- Montana Bill Would Ban Specialty Hospitals. Senate Bill 417, which would prevent specialty hospitals from starting over the next two years, was unanimously passed by the Montana Senate's Health and Public Safety Committee last month. In 2005, the legislature passed a moratorium on specialty hospitals in the state that is set to expire this year. SB 417 would extend the ban for another two years while the state studies the effects of specialty hospitals on services and healthcare prices.
- Iowa Hospitals Might Need CON to Move Across Town. If a hospital wants to relocate within a county, does it need state permission in the form of a certificate of need? That's the question at the center of a lawsuit that stands in the way of two hospitals that would like to move across town. Wellmark Blue Cross/Blue Shield has filed suit to force Iowa Health-Des Moines and Mercy Medical Center to seek state permission for such a move. Separately, the Iowa Senate introduced a bill that would force hospital groups relocating their facilities to receive CONs. The Iowa Hospital Association opposes the bill, saying replacement hospitals don't expand capacity or alter market competition and therefore don't require oversight under the CON law. "Any changes to the CON law open it up for unintended consequences," says an IHA spokesperson.
- Minnesota Mulls Plastic Surgery Tax. Even though the tax on cosmetic surgery yielded only a fraction of what was expected in New Jersey, Minnesota is considering a similar measure. A new bill sponsored by State Rep. Phyllis Kahn calls for a 6.5 percent sales tax on elective cosmetic surgery and appearance-enhancing procedures including chemical skin peels, laser hair removal and cosmetic injections.
Post-op Pain Management
Are IV Pain Pumps on the Outs?
Patient-controlled analgesia is losing favor as an answer to getting surgical patients on their feet and on their way faster, and multi-modal, opioid-avoiding techniques are in. A survey of 351 nurses and 507 patients conducted by the American Society of PeriAnesthesia Nurses (and funded by Ortho-McNeil, Inc.) found that both agreed that IV PCA can hinder care, recovery time and comfort. Highlights of the study, released last month:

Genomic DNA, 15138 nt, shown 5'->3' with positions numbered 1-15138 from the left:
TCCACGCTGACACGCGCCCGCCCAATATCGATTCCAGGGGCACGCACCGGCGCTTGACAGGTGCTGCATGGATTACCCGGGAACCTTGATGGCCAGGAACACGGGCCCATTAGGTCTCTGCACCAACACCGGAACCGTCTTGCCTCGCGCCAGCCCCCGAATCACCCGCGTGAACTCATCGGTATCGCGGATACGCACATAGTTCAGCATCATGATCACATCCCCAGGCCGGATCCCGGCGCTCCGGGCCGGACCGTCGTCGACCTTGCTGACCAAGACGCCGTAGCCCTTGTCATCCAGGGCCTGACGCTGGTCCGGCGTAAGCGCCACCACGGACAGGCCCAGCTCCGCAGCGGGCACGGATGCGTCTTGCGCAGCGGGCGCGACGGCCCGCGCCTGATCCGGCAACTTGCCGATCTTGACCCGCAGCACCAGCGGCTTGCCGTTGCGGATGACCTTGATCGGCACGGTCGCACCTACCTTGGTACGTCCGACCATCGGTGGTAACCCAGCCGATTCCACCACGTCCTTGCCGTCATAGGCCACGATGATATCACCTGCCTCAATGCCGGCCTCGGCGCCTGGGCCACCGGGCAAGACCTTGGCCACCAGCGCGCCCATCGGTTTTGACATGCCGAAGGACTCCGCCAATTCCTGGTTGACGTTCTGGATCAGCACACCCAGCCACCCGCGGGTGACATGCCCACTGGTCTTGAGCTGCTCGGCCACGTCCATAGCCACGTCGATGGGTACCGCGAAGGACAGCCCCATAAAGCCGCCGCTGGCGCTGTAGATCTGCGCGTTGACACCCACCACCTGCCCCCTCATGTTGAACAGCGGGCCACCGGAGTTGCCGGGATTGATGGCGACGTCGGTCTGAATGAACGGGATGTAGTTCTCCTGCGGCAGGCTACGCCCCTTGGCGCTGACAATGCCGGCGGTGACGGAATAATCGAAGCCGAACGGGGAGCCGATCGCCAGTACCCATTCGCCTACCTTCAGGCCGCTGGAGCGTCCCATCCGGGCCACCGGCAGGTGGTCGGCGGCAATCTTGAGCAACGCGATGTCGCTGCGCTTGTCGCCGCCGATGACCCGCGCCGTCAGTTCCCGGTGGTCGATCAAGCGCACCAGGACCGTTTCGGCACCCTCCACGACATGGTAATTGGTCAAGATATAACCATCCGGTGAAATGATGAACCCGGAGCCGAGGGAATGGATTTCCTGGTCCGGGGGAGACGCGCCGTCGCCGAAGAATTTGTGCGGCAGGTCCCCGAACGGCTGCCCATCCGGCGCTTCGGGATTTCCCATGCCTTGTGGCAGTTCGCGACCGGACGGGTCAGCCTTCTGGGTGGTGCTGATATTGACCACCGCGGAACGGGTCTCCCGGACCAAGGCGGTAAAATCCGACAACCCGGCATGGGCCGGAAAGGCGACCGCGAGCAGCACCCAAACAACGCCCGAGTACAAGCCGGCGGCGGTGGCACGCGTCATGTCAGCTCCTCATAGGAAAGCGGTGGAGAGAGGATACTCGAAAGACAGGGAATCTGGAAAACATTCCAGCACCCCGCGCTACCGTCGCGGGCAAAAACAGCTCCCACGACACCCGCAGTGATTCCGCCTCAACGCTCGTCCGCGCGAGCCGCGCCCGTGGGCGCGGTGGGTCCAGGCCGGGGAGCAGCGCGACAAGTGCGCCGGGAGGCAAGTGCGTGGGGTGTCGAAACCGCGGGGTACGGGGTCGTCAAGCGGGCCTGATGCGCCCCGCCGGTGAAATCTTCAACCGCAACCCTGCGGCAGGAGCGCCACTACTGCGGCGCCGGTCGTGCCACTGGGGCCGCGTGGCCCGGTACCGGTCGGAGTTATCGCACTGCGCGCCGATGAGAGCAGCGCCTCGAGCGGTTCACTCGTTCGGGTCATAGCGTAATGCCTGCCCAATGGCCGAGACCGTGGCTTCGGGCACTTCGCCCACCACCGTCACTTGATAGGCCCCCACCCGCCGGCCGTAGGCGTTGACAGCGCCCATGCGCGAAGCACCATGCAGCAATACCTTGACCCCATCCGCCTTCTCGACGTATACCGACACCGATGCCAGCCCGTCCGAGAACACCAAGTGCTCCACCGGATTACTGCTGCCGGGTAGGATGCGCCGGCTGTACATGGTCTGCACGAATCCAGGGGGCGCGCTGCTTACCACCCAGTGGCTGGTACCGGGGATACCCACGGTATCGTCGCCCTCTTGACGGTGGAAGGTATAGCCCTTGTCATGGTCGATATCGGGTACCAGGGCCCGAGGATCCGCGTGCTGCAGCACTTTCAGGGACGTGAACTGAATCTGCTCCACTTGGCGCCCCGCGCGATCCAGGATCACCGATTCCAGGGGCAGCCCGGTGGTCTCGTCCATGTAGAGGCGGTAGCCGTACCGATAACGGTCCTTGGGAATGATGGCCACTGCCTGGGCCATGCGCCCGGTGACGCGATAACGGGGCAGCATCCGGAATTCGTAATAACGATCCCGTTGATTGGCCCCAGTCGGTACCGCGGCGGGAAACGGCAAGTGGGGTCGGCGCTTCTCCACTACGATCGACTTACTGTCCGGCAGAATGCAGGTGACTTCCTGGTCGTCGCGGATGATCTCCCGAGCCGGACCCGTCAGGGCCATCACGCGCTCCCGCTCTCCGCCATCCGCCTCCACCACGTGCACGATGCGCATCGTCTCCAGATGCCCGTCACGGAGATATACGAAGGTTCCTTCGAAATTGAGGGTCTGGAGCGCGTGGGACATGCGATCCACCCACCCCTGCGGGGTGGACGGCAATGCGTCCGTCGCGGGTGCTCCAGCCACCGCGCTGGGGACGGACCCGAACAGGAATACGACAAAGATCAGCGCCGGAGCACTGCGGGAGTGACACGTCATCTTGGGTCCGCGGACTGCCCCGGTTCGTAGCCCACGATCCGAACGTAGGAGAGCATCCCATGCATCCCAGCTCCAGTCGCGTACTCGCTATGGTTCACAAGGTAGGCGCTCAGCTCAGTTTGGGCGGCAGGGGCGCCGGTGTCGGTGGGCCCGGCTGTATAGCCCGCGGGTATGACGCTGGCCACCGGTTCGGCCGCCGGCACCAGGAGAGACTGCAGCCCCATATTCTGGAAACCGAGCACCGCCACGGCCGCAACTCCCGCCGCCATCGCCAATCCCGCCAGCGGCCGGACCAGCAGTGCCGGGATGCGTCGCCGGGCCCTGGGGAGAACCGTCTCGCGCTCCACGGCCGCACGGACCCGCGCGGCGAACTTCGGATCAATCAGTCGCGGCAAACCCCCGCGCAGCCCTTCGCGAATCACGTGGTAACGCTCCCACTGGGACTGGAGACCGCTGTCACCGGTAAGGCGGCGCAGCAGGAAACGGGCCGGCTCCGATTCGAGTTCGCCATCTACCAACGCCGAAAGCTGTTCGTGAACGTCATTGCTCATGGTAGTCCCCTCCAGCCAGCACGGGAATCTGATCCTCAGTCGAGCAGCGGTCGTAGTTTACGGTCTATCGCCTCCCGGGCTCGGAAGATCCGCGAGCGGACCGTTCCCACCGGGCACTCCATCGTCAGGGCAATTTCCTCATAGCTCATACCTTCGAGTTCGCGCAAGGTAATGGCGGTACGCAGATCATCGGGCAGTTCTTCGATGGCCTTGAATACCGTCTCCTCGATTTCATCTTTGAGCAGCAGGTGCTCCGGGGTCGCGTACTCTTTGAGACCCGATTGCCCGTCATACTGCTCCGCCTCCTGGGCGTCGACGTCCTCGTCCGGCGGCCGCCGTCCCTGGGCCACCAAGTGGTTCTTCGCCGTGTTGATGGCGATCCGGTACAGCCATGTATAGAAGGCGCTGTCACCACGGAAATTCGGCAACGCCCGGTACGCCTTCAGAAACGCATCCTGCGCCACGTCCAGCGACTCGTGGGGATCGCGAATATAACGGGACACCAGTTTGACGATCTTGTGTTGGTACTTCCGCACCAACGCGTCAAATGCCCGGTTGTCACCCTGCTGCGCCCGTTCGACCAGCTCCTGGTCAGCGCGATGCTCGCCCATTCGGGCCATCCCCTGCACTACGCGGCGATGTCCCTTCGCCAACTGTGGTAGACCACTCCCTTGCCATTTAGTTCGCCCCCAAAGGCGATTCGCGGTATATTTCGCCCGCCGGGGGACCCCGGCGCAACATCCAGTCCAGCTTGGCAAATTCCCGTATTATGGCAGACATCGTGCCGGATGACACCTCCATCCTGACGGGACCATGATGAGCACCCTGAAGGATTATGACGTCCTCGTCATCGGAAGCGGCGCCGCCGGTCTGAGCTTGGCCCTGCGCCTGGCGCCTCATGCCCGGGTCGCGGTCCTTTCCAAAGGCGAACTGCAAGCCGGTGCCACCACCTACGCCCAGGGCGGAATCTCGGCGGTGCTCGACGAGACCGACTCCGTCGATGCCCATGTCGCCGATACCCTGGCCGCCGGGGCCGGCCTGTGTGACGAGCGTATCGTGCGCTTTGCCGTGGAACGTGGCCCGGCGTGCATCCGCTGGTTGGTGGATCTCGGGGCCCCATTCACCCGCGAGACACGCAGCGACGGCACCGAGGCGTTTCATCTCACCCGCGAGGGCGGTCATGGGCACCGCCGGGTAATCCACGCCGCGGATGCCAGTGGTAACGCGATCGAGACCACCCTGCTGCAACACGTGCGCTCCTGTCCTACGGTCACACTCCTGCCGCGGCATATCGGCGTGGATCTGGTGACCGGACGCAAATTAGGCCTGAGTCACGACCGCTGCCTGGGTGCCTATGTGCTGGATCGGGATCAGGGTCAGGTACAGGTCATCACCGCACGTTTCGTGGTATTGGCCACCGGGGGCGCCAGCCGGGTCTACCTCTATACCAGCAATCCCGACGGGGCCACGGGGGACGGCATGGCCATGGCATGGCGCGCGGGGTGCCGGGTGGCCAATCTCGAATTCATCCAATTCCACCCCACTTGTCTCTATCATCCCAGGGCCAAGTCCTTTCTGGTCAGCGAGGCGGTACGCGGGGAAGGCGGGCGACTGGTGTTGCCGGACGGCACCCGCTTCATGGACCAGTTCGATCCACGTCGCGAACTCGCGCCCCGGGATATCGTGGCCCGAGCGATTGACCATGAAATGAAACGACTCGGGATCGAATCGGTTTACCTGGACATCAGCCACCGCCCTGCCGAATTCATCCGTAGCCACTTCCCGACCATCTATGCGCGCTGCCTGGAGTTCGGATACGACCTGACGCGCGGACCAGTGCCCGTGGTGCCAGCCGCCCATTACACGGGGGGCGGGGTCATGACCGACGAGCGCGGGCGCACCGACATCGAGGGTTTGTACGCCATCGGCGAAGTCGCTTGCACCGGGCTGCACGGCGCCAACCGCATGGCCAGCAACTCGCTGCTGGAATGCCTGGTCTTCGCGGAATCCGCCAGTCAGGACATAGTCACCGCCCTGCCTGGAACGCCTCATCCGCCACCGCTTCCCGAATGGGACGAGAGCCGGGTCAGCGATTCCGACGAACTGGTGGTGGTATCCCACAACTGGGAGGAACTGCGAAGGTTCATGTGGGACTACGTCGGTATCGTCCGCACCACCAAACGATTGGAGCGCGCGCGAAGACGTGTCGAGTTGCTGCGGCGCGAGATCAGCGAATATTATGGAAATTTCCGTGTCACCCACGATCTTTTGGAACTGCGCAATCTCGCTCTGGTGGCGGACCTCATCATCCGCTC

- The vast majority of nurses (98 percent) and patients (78 percent) said they believed that patient control of medication is a benefit of pain pumps.
- However, 63 percent of nurses and 56 percent of patients felt lack of mobility - a key to recovery - with the pumps was a problem.
- Forty-six percent of patients reported that IV PCA was uncomfortable.
- Finally, there are problems with basic use of the devices: 49 percent of nurses reported one or two programming errors per month; 50 percent reported having experienced a needlestick injury; 51 percent reported one or two interruptions in analgesia per month due to pump malfunctions and 62 percent reported up to five leakages of IV fluid into subcutaneous tissue per month.
Speaking separately at the American Academy of Orthopedic Surgeons annual meeting in Chicago, a group of presenters on pain management in knee replacement surgery echoed those sentiments and went one step further, saying that patient-controlled IV pain pumps actually delay recovery for their patients.
"PCA is falling from favor. It has some benefits because it smoothes some extremes [of pain], but it's plagued by substantial side effects, including over-sedation and under-medication" says Mark Pagano, MD, an orthopedic surgeon at the Mayo Clinic in Rochester, Minn.
The goal, says Daniel J. Berry, MD, orthopedic surgeon and professor and chairman of orthopedics at the Mayo Clinic, is to "get away from narcotics" - which are inherent to pain pump use - "and their side effects. They leave patients sedated, nauseated and miserable even when they"re getting relief from pain."
There have been three recent gains in pain management, they say: There are now multiple pathways for addressing pain at the same time in an attempt to stay below threshold; there are more specific ways to target pain, including using regional rather then general or, ideally, a peripheral nerve block; and there's evidence to preemptively control pain, which leads to the ideal benefit of less pain and less medication given overall.
- Stephanie Wasek